Alibris Secondhand Books Standard

Monday, December 31, 2007

hospital charts

The following are actual sentences found in patients' hospital charts:

  • She has no rigors or shaking chills, but her husband states she was very hot in bed last night.

  • Patient has chest pain if she lies on her left side for over a year.

  • On the second day the knee was better, and on the third day it disappeared.

  • The patient is tearful and crying constantly. She also appears to be depressed.

  • The patient has been depressed since she began seeing me in 1993.

  • Discharge status: Alive but without my permission.

  • Healthy appearing decrepit 69 year old male, mentally alert but forgetful.

  • The patient refused autopsy.

  • The patient has no previous history of suicides.

  • Patient has left white blood cells at another hospital.

  • Patient's medical history has been remarkably insignificant with only a 40 pound weight gain in the past three days.

  • Patient had waffles for breakfast and anorexia for lunch.

  • Between you and me, we ought to be able to get this lady pregnant.

  • Since she can't get pregnant with her husband, I thought you might like to work her up.

  • She is numb from her toes down.

  • While in ER, she was examined, X-rated and sent home.

  • The skin was moist and dry.

  • Occasional, constant infrequent headaches.

  • Patient was alert and unresponsive.

  • Rectal examination revealed a normal size thyroid.

  • She stated that she had been constipated for most of her life, until she got a divorce.

  • I saw your patient today, who is still under our car for physical therapy.

  • Both breasts are equal and reactive to light and accommodation.

  • Examination of genitalia reveals that he is circus sized.

  • The lab test indicated abnormal lover function.

  • The patient was to have a bowel resection. However, he took a job as a stock broker instead.

  • Skin: somewhat pale but present.

  • The pelvic exam will be done later on the floor.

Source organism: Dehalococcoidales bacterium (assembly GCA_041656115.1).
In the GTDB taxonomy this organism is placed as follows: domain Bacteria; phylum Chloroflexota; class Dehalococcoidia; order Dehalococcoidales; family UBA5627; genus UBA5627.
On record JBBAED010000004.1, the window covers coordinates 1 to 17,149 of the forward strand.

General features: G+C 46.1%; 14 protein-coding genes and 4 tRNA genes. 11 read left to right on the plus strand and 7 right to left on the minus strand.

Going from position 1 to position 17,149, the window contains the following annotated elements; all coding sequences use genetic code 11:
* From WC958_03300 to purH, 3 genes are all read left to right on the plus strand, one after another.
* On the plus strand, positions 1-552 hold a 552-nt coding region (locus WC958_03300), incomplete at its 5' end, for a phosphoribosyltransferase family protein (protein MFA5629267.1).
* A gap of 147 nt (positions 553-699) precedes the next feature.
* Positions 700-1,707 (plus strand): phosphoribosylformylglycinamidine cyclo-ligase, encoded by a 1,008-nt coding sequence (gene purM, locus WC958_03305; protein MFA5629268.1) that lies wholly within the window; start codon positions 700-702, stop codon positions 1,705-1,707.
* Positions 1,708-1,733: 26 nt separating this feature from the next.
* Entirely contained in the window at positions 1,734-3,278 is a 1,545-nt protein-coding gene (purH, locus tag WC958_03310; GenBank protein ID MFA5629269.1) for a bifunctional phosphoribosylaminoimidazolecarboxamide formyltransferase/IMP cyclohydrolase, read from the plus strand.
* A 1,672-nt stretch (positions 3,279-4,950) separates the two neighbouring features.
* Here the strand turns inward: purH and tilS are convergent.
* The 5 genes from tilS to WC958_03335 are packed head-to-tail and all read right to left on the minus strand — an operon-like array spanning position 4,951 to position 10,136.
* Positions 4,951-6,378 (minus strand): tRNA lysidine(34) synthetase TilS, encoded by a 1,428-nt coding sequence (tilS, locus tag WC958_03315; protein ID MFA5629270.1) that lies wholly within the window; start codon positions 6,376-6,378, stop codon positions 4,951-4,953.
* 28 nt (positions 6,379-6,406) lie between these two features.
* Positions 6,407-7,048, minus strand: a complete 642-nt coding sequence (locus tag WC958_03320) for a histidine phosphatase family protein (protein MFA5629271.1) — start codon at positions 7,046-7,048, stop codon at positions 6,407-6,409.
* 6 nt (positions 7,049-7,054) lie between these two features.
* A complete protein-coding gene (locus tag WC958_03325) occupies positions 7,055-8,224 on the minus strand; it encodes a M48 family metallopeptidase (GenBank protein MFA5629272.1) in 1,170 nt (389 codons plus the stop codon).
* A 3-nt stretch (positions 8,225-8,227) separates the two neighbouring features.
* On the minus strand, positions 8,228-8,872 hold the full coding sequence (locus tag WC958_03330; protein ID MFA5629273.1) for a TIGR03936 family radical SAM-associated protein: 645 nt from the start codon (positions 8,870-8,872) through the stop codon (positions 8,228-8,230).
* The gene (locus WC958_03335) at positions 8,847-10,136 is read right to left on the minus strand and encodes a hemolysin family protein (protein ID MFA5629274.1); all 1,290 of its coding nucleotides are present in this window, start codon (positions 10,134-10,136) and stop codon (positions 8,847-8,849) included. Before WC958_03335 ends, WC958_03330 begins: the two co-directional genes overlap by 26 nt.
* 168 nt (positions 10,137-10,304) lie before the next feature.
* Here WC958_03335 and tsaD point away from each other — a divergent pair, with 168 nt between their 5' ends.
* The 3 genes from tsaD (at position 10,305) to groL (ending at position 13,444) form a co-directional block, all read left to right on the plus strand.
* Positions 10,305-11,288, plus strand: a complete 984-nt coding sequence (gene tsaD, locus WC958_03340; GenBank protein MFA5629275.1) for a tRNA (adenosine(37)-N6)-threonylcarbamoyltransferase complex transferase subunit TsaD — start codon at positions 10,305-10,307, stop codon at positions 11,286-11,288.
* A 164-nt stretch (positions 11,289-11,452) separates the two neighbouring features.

• Patient was seen in consultation by Dr. Blank, who felt we should sit on the abdomen and I agree.

  • Large brown stool ambulating in the hall.

  • Patient has two teenage children, but no other abnormalities.

Here's wishing you a happy, medical-chart-free 2008!


Saturday, December 22, 2007

ten years on the web

On December 22, 1997, I uploaded my first personal web page to Southwind Internet. Back in those days, most web pages were pretty simple. E-commerce really hadn't taken off yet. Not only was "google" not yet a verb, did not yet exist. Nor did Wikipedia. Most sites were personal experiments, little more than a few paragraphs of random text with a too-busy background image and an "under construction" icon. My own site read like a personal ad.

The Wayback Machine discovered my site on February 14, 1998, and here's how it looked then. Here's my "awards" page -- a list of comments from visitors -- as it was archived on October 8, 1999. The comments get more, um, interesting toward the bottom of the list. My links page, also first archived on October 8, 1999, links mostly to sites that are no longer active. Most of my friends who had websites back then have since moved to other states. I hope it's not because of me.

My website featured a "joke of the week," that I updated manually every week until I got tired of it. It would be nearly six years before I added scripts to my site to automate updates.

I was hampered in my site development by the fact that I was still using an old 386-based machine running at 33MHz, that I had bought back in 1993. It had Windows 3.1 installed, but the processor was too slow and the memory too small to run it, so I was stuck using MS-DOS and the text-based Lynx browser. I had no idea what my site looked like, and in fact went through maybe a dozen background images that looked cool in my paint program but clashed with the text of my web site. After getting complaints about every single background I tried, I settled on the dull beige background seen in the Wayback Machine archive. If I had known how ugly it was, I would have picked a different color.